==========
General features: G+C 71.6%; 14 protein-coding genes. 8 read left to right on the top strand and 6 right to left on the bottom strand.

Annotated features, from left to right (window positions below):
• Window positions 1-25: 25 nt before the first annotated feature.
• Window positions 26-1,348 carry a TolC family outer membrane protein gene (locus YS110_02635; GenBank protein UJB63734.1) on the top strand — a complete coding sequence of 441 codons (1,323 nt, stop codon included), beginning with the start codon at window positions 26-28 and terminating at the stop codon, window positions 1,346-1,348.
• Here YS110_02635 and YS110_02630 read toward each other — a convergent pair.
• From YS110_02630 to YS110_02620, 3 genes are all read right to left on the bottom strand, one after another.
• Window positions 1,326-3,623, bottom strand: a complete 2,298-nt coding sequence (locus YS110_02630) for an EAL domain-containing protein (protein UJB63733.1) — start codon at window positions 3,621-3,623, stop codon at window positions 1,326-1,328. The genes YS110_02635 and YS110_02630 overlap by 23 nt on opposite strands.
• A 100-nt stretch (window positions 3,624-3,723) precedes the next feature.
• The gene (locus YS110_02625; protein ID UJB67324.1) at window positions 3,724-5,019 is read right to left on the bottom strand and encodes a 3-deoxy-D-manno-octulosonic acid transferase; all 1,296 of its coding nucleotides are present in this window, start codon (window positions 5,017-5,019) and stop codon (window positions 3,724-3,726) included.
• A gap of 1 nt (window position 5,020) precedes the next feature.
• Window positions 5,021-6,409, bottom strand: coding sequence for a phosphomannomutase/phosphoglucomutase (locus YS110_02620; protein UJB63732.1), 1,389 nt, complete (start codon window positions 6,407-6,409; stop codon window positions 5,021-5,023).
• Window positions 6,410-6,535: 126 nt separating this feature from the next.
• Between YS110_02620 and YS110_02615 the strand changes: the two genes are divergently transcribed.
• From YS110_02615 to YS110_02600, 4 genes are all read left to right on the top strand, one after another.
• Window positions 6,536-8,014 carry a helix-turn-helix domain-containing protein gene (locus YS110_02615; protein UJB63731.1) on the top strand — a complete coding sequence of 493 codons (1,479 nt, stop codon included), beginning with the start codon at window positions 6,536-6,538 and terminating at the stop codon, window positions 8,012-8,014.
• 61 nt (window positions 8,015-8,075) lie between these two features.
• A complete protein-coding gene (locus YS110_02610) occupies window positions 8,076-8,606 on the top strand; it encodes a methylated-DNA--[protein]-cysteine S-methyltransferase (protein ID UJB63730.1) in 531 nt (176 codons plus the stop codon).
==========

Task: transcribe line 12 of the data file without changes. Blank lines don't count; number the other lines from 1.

• Window positions 6,410-6,535: 126 nt separating this feature from the next.